This result has been the creation of food surplus and food deficit areas, of which the latter have become dependent on agricultural imports and strings-attached aid. Food deficits in the Global South mirror food surpluses in the North. Whether through IMF-World Bank structural adjustment programmes, as occurred in Africa, trade agreements like NAFTA and its impact on Mexico or, more generally, deregulated global trade rules, the outcome has been similar: the devastation of traditional, indigenous agriculture for the benefit of transnational agribusiness and the undermining of both regional and global food security.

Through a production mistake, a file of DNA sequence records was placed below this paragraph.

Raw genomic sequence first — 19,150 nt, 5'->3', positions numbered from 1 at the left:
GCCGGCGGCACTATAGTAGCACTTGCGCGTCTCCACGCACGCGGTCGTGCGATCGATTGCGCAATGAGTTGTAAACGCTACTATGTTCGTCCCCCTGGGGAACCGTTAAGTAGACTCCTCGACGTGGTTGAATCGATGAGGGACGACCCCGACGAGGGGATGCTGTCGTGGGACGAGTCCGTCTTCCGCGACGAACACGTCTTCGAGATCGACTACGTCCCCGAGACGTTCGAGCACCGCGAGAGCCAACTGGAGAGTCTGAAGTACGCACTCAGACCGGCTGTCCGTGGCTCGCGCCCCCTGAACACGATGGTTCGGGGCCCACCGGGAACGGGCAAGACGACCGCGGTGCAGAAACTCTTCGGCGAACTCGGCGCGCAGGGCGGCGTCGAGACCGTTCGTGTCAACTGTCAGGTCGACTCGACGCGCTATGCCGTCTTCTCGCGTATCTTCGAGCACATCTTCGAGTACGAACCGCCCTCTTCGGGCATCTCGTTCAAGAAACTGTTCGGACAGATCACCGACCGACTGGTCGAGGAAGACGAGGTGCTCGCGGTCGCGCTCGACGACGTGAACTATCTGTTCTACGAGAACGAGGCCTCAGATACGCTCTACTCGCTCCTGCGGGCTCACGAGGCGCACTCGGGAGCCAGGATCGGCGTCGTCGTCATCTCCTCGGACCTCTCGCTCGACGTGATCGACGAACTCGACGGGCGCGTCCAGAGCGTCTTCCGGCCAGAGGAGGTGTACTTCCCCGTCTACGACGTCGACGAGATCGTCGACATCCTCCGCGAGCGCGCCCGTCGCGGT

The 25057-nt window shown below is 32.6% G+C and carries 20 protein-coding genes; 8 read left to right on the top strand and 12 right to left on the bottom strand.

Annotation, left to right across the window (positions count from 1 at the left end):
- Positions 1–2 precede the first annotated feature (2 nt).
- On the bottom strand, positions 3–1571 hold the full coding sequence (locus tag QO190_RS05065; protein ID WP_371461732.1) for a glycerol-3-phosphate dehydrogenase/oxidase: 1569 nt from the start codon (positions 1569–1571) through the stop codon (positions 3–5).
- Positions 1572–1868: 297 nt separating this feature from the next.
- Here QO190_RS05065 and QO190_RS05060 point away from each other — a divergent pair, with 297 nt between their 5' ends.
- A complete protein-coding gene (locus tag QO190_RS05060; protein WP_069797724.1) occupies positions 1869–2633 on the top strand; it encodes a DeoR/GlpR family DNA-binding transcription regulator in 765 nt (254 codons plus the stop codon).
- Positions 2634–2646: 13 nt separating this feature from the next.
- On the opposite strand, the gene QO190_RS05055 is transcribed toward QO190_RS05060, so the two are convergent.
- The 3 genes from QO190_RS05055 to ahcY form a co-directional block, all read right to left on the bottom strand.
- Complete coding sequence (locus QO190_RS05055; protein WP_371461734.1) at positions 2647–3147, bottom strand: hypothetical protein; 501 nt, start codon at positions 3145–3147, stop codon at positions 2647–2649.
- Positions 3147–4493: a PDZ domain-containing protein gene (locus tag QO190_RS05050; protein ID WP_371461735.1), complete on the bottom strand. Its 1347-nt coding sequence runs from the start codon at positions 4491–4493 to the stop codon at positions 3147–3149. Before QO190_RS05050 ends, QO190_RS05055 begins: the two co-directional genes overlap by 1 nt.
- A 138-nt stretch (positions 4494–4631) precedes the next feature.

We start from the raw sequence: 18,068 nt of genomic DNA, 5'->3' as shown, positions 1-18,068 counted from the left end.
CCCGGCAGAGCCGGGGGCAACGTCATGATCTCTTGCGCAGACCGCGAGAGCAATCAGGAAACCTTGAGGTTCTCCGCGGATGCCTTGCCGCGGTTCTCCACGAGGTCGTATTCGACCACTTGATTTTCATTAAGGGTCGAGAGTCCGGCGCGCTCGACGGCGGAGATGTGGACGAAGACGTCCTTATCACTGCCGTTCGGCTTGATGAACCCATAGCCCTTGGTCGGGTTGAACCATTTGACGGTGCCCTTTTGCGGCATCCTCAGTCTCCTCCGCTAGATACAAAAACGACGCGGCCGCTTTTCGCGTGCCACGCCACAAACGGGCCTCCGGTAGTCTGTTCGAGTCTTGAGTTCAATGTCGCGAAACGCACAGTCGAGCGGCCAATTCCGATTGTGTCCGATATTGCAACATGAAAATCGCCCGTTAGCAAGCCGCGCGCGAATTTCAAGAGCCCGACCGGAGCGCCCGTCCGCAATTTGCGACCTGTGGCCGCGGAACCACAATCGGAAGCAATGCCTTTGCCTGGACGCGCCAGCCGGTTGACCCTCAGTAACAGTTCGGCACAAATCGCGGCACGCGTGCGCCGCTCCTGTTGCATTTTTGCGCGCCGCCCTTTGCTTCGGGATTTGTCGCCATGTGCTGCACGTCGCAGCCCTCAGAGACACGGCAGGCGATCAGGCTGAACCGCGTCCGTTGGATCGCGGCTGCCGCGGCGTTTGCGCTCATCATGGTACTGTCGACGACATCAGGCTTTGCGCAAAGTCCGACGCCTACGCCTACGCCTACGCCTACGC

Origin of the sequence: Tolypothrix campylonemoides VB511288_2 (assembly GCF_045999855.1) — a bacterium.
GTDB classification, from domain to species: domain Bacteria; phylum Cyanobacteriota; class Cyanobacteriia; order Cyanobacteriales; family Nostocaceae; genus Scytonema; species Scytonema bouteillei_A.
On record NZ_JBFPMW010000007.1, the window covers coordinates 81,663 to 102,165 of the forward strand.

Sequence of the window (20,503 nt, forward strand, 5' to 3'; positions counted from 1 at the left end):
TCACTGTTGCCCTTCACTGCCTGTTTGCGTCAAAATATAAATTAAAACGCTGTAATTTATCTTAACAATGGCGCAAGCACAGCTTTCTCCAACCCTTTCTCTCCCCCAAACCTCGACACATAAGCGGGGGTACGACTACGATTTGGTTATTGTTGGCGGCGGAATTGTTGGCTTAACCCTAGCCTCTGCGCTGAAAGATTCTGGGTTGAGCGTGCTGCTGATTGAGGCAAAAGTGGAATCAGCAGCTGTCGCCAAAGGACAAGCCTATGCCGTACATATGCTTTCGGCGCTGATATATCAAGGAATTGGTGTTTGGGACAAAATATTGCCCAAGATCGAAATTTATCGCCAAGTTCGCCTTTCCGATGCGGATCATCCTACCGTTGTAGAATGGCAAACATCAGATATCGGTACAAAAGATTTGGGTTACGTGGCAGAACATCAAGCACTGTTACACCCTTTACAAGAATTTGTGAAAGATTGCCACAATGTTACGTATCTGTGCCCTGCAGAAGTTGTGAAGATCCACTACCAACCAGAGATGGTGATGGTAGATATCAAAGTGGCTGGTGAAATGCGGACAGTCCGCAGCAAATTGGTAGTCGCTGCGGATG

In the 1990s, the IMF and World Bank wanted India to shift hundreds of millions out of agriculture. India was advised to dismantle its state-owned seed supply system, reduce subsidies and run down public agriculture institutions and offer incentives for the growing of cash crops. As the largest recipient of loans from the World Bank in the history of that institution, India has been quite obliging and has been opening up its agriculture to foreign corporations.